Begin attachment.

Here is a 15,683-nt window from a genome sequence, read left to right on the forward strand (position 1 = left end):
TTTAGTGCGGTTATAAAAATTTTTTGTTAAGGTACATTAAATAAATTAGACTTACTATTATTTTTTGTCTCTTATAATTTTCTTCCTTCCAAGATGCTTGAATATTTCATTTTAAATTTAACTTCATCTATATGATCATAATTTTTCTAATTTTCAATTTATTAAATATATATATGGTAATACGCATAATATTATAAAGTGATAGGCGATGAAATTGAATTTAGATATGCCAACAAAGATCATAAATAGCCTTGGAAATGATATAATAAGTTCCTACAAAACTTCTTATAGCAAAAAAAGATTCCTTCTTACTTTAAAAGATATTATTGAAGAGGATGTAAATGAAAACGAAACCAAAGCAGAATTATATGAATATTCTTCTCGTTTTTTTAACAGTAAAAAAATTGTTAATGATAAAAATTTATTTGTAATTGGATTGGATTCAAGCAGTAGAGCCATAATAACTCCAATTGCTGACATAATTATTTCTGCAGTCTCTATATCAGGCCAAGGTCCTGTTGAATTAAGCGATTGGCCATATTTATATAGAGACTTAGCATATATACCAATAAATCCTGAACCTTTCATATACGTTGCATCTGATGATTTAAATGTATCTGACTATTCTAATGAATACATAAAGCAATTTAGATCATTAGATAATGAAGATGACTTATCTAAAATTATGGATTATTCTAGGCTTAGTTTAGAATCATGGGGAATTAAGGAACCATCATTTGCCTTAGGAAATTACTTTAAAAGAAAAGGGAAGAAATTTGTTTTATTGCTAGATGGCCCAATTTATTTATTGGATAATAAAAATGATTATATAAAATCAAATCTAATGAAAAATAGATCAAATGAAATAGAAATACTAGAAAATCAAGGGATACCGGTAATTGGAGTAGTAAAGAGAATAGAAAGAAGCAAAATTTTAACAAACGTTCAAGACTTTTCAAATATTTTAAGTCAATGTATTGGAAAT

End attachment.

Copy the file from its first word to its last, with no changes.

Here is a 15,683-nt window from a genome sequence, read left to right on the forward strand (position 1 = left end):
TTTAGTGCGGTTATAAAAATTTTTTGTTAAGGTACATTAAATAAATTAGACTTACTATTATTTTTTGTCTCTTATAATTTTCTTCCTTCCAAGATGCTTGAATATTTCATTTTAAATTTAACTTCATCTATATGATCATAATTTTTCTAATTTTCAATTTATTAAATATATATATGGTAATACGCATAATATTATAAAGTGATAGGCGATGAAATTGAATTTAGATATGCCAACAAAGATCATAAATAGCCTTGGAAATGATATAATAAGTTCCTACAAAACTTCTTATAGCAAAAAAAGATTCCTTCTTACTTTAAAAGATATTATTGAAGAGGATGTAAATGAAAACGAAACCAAAGCAGAATTATATGAATATTCTTCTCGTTTTTTTAACAGTAAAAAAATTGTTAATGATAAAAATTTATTTGTAATTGGATTGGATTCAAGCAGTAGAGCCATAATAACTCCAATTGCTGACATAATTATTTCTGCAGTCTCTATATCAGGCCAAGGTCCTGTTGAATTAAGCGATTGGCCATATTTATATAGAGACTTAGCATATATACCAATAAATCCTGAACCTTTCATATACGTTGCATCTGATGATTTAAATGTATCTGACTATTCTAATGAATACATAAAGCAATTTAGATCATTAGATAATGAAGATGACTTATCTAAAATTATGGATTATTCTAGGCTTAGTTTAGAATCATGGGGAATTAAGGAACCATCATTTGCCTTAGGAAATTACTTTAAAAGAAAAGGGAAGAAATTTGTTTTATTGCTAGATGGCCCAATTTATTTATTGGATAATAAAAATGATTATATAAAATCAAATCTAATGAAAAATAGATCAAATGAAATAGAAATACTAGAAAATCAAGGGATACCGGTAATTGGAGTAGTAAAGAGAATAGAAAGAAGCAAAATTTTAACAAACGTTCAAGACTTTTCAAATATTTTAAGTCAATGTATTGGAAAT